This project has three pillars:
    • Code
    • Electronics
    • 3D printing
  • 2
    1. Clone the repository:
    2. Make sure you have all the libraries installed on your computer (I've used platformio)
    3. Flash the code into the ESP32
    4. Upload the files ("data" folder) to the ESP32 using SPIFFS
  • 3

    One of the next steps is to create a PCB, but for now the scheme below can be used to create one using into a perforated prototyping board:



    • 7-12v to be provided by an external power supply with at least 35w to deal with servo peaks current while pressing the label. It supplies the stepper drivers directly.
    • 6v out of the L7806 step down and is provided for both the servo and hall sensor.
    • 3.3v is provided by the ESP32 WROOM board (as in its logical ports).

    Logic Level

    • As the ESP32 uses 3.3v logic, we need this conversion for parts that are running on higher voltage (servo and hall sensor).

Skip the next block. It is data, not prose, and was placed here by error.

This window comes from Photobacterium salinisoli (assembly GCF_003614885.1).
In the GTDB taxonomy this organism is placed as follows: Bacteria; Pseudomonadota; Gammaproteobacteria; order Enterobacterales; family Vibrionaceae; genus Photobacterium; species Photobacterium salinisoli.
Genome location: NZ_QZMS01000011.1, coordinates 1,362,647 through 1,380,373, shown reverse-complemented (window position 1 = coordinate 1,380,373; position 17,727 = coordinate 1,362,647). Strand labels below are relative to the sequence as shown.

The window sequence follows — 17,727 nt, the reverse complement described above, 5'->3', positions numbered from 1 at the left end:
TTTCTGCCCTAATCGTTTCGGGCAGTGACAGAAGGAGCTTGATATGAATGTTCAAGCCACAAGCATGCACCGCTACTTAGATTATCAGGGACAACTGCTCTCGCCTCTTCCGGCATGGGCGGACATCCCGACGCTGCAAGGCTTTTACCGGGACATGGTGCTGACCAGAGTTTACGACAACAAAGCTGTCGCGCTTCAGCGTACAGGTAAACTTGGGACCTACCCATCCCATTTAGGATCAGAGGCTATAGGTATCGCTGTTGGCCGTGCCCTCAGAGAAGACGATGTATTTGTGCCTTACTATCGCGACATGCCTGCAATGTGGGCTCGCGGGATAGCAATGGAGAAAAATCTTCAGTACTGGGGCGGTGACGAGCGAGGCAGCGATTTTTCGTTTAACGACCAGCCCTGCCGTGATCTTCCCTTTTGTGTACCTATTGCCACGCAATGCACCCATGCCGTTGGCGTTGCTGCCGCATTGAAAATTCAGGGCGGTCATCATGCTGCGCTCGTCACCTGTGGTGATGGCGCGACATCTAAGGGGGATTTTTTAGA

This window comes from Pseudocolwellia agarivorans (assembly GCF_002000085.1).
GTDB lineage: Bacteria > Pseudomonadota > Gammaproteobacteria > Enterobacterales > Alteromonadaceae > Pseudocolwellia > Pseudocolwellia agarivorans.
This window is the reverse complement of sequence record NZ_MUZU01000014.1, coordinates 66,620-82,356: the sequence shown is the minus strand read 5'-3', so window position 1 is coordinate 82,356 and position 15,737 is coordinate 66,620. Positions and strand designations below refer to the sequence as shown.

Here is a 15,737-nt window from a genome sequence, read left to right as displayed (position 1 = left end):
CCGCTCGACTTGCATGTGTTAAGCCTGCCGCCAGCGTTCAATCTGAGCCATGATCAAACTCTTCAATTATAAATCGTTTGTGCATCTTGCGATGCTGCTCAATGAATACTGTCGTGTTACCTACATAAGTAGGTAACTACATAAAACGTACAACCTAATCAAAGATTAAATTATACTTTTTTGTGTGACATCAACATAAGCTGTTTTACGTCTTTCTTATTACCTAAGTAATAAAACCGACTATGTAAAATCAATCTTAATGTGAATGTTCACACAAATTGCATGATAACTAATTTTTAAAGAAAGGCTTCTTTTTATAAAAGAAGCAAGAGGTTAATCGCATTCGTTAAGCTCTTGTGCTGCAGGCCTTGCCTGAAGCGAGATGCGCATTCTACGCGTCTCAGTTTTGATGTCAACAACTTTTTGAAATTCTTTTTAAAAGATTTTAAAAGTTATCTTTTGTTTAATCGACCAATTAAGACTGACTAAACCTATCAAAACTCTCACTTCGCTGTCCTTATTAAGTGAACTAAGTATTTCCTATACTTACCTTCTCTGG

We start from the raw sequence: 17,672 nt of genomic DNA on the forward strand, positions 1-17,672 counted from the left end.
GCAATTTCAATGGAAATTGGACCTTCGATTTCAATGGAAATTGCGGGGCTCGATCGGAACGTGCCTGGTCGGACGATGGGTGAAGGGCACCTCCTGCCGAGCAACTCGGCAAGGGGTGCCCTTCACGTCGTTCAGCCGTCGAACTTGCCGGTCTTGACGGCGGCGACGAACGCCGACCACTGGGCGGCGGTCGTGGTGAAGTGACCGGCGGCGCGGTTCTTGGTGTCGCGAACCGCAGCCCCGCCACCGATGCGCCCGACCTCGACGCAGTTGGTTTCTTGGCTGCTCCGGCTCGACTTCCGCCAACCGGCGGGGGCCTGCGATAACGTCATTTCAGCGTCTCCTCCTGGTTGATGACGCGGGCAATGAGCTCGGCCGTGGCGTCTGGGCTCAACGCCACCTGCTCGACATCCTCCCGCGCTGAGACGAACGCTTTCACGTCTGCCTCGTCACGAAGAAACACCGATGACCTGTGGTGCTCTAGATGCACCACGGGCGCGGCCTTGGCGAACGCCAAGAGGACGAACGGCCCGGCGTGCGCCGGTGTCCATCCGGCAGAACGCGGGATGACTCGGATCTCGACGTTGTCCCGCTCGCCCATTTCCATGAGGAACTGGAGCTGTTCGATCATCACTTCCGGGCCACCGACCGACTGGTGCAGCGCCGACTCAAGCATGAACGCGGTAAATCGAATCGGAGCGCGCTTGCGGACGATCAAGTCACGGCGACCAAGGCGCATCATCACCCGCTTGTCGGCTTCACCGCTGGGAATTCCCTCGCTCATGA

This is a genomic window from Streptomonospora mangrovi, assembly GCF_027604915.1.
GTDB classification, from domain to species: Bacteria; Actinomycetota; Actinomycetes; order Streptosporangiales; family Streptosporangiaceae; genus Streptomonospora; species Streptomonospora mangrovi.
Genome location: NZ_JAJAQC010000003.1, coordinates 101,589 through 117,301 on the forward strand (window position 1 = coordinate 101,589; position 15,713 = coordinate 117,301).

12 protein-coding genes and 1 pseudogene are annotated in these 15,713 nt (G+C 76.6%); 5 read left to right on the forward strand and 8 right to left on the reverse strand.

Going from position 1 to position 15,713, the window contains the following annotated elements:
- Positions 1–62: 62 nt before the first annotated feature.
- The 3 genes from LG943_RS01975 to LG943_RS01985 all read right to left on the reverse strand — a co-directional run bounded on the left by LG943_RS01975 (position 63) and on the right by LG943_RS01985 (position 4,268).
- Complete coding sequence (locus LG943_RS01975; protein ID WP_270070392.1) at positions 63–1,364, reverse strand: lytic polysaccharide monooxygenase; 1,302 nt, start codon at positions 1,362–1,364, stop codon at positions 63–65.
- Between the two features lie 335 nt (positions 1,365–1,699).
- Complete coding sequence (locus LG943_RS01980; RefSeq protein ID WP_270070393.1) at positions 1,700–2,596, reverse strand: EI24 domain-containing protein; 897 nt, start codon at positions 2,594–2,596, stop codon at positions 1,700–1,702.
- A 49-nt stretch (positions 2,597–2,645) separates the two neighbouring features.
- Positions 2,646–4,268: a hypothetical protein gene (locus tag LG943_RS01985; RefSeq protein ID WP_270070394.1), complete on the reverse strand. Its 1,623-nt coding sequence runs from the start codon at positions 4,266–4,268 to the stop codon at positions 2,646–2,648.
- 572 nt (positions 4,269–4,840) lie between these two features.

• The servo uses 6v, higher voltages tend to damage it.


    • NEMA stepper, driver and a hall sensor to match the position origin.

    Wi-fi reset

    • A tact button that when pressed while booting, clears the saved credentials.


    • Reduced stepper motor along with its standard driver.

    User interface

    • Running on 3.3v an I²C OLED display and two LEDs (no need for resistors).

View all 4 instructions

Enjoy this project?



DalChrome wrote 07/21/2022 at 15:50 point

Have you see the vwestlife video on these? He has a model with a changeable both disk which could be interesting for you.

  Are you sure? yes | no

Andrei Speridião wrote 07/21/2022 at 17:01 point

Hello! Haven't seen that video yet, even though apart from the red label maker, I already knew the other two the author reviewed.

I'm planning to make the disks interchangeable, I think it will not be a big challenge.